This was the way we began - quite a few years ago now.
Relationship Chart - Mr. and Mrs. Achernar
11th Feb 1949 at 04 - 41 - 30 GMT near Samarkand
We invented the Great Circle method of calculating Relationship Charts properly and we published our methods in 1987.
See arcs of circles as straight lines in Gnomic
Along with developing the Astrology of Interplanetary Lines in the Horoscope, we decided to use the gnomic projection, so that great circles on the surface of the Earth would appear as straight lines. On this particular map, the green line is the Interplanetary Line where the plane defined by the triangle Mercury and Venus and the Earth's centre intersects the surface of the Earth in a Great Circle. This is the Mercury-Venus Line. The blue line is the Moon-Jupiter Line, the aqua line is Mercury-Pluto and the red line Venus-Pluto. The yellow circle is centred on where we currently live.
When we relocate to a position close to an Interplanetary Line, we feel the effects! Northern Scotland has a Moon-Jupiter effect for us, The Algarve Coast of Portugal a Mercury-Pluto effect and the Canary islands a Venus-Pluto effect. The only time we have been near our Mercury-Venus Line was when flying over the icesheets at the tip of Southern Greenland - a very Mercury-Venus experience!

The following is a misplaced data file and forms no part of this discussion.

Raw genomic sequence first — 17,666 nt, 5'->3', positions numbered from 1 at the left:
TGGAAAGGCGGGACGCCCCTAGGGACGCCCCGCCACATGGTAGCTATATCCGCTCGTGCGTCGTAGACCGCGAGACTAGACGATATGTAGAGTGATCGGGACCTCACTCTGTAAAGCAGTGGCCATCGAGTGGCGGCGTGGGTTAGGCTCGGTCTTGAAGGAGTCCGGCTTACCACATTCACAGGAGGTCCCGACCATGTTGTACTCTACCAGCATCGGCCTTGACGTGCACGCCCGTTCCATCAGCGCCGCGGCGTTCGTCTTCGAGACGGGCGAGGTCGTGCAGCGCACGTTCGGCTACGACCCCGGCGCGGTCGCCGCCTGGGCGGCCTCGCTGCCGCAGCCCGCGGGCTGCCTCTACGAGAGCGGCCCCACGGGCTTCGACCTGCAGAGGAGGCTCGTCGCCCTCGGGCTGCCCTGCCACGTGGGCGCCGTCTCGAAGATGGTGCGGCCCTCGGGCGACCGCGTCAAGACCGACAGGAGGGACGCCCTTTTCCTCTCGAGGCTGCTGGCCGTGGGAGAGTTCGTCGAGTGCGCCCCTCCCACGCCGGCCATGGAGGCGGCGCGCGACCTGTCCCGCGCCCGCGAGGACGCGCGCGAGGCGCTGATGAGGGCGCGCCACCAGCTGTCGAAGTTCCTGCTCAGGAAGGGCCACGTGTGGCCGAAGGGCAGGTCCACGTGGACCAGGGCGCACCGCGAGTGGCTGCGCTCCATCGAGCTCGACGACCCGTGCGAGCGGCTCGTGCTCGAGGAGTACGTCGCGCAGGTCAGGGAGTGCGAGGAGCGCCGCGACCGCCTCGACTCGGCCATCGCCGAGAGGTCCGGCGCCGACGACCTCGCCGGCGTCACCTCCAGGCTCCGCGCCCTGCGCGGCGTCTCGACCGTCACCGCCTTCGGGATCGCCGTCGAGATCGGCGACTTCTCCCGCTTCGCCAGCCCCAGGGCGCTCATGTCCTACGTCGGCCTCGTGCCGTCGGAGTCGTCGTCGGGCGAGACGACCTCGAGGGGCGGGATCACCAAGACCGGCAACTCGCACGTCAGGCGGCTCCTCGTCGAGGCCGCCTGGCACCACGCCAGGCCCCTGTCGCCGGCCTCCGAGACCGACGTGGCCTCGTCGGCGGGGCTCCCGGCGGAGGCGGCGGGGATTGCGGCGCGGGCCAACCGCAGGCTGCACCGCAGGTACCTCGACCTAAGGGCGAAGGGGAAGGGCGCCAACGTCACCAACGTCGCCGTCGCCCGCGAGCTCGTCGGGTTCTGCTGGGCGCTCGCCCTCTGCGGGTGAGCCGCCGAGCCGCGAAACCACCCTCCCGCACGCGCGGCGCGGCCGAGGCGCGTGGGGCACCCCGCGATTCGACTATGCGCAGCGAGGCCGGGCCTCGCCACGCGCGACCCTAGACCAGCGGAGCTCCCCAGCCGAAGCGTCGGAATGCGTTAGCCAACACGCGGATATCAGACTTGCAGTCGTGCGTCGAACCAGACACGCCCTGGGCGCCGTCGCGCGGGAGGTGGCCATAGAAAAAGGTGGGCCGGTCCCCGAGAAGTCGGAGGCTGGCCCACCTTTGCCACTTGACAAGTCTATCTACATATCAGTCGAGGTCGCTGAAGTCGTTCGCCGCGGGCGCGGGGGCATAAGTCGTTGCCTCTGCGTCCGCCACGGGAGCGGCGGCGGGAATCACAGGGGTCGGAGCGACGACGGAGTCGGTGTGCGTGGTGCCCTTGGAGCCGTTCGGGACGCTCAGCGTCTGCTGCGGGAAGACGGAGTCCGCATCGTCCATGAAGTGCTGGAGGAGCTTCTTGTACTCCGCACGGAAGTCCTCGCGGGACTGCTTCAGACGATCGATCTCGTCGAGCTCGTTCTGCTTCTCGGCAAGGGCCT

This map of North America shows some planets along with the Interplanetary Lines. The prominent yellow line from top right to bottom left of the map passes through the Moon and Jupiter circles (yellow and purple respectively). Yellow circles are at the Zenith Point and purple circles at the Nadir Point. They are drawn larger than life for visibility. We have a clearly depicted Moon-Jupiter opposition here. A purple line runs from the top right of the map to the bottom of the map, passing through the purple circles indicating where Mercury and Venus are at the Nadir - they are in conjunction, and overhead on the opposite side of the world. The other yellow circle is Pluto, and the remaining purple circle is the Sun. Midpoint fans will note that Pluto is roughly equidistant between the Sun and Mercury/Venus.
You will also notice that Pluto is rather to the North of the general line of the other planets, which are closer to the Ecliptic. Many of the Interplanetary Lines tend to run close to the Ecliptic, as one might expect.
One has to be a bit careful when looking at Interplanetary Lines, because there is the possibility that a Local Space Line or a Cartography Horizon or Meridian Line passes through a location, but we believe that looking at Interplanetary Lines can be helpful. It is certainly interesting!
These maps were produced using Achernar Astrology, though the quality of the images has been reduced to give reasonable file sizes.
October 23rd 1999
Thank you for visiting